With signature hair gone, Morgan Burnett excited to return

Morgan Burnett used the bye week to heal his hamstring and overhaul his look by cutting the dreadlocks.

GREEN BAY, Wis. -- A week away from the NFL helped Green Bay Packers safety Morgan Burnett recover from a hamstring injury. However, a week away from the NFL also cost Burnett the dreadlocks that he'd been growing out since his sophomore year of high school.

When Burnett arrived in his hometown in Georgia for the Packers' bye week, he finally gave in to family pressure and parted with the hairstyle that he'd been making his own for nearly 10 years.

"My mom's been on my case for about five years about it, so it really made her day," Burnett said. "I did it for her."

No, this had nothing to do with superstition or a belief that having a buzz cut would somehow produce quicker healing for Burnett's hamstring. He insisted it was just a situation where he "had to go home and get a new look." But as he reported back to Green Bay this week -- perhaps a couple pounds lighter from all the hair he left back in Georgia, Burnett had made his mother happy and had overcome a hamstring injury that forced him to miss the Packers' first three games.

One week after posing for the camera in his family's kitchen to show off his new look, Burnett was able to show off his athleticism on the practice field Monday afternoon.

"It was almost like a kid waiting the night before Christmas," Burnett said. "I was real excited about getting back up here, getting back on the field. I felt like a little kid at the candy store. It was fun being out there."

Burnett missed 12 games with a torn ACL during his rookie season in 2010, but he had gotten accustomed to being healthy since then by playing every game the past two years.

Green Bay's defense needs Burnett available. The front office realized just how important Burnett was when they gave him a four-year, $25 million contract extension in July. Burnett will almost certainly make his season debut Sunday and have a chance to show that he was worth the investment.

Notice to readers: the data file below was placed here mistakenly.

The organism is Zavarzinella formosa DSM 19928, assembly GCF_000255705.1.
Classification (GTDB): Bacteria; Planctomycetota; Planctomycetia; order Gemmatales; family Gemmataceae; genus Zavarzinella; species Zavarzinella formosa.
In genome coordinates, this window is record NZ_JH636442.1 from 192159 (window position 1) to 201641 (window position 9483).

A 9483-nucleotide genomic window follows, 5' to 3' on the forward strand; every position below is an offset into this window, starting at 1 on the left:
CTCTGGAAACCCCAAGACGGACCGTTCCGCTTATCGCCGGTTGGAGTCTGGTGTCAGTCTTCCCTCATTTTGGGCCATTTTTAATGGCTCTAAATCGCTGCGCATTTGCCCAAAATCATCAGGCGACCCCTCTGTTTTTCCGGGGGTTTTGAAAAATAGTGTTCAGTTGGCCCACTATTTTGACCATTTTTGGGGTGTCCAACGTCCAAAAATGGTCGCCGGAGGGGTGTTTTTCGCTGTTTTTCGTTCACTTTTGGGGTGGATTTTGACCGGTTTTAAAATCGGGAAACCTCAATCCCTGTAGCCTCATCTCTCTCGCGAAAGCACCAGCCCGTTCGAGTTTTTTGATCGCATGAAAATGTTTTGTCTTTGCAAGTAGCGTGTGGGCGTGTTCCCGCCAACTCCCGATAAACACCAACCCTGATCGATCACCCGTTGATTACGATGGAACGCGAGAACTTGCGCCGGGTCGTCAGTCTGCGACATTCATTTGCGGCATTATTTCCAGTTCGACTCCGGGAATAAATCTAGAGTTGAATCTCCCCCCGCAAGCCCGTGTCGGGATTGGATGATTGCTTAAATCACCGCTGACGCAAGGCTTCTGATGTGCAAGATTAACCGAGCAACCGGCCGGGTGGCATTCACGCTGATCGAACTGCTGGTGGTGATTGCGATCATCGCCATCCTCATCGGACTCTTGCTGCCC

"Main goal is just to do my job, be accountable," Burnett said. "Don't go out and force things that aren't there, chasing things that aren't there. Playing my technique and being honest with my eyes and my reads and doing my job to the best of my ability."

When the 24-year-old Burnett is healthy, he's one of the NFL's best young safeties. He led the team in tackles last season and has forced two fumbles in each of the past two seasons. Coach Mike McCarthy even refers to Burnett as "the quarterback of the defense." So, Burnett's return should be a big addition for a Packers team that finds itself with a 1-2 record and preparing to host the division-leading 3-1 Detroit Lions in Week 5.

"I'll be very excited," Burnett said. "I'm so excited and ready to get back on the field. I enjoy being out on the field. That's what I love to do and that's my job. I'm just excited. I was excited even to put on my pads and practice. I'm really going to be excited come Sunday."

Given that Green Bay's training staff played it somewhat safe with Burnett and kept him out for the first month of the regular season, there shouldn't be any risk for him to aggravate his hamstring any further.

"You know where your strength level is when you're capable of running around full speed with nothing holding you back," Burnett said. "The training room does a great job having me do different exercises. The strength and condition coach, Coach (Mark) Lovat, does a great job with strengthening those areas that we hurt.

"That's all you've got to do is stick to the regimen and just keep building that strength so you don't have any setbacks."

It may be difficult to recognize Burnett without his dreadlocks, but if the Packers' 28th-ranked passing defense suddenly starts looking improved, it shouldn't come as a surprise.

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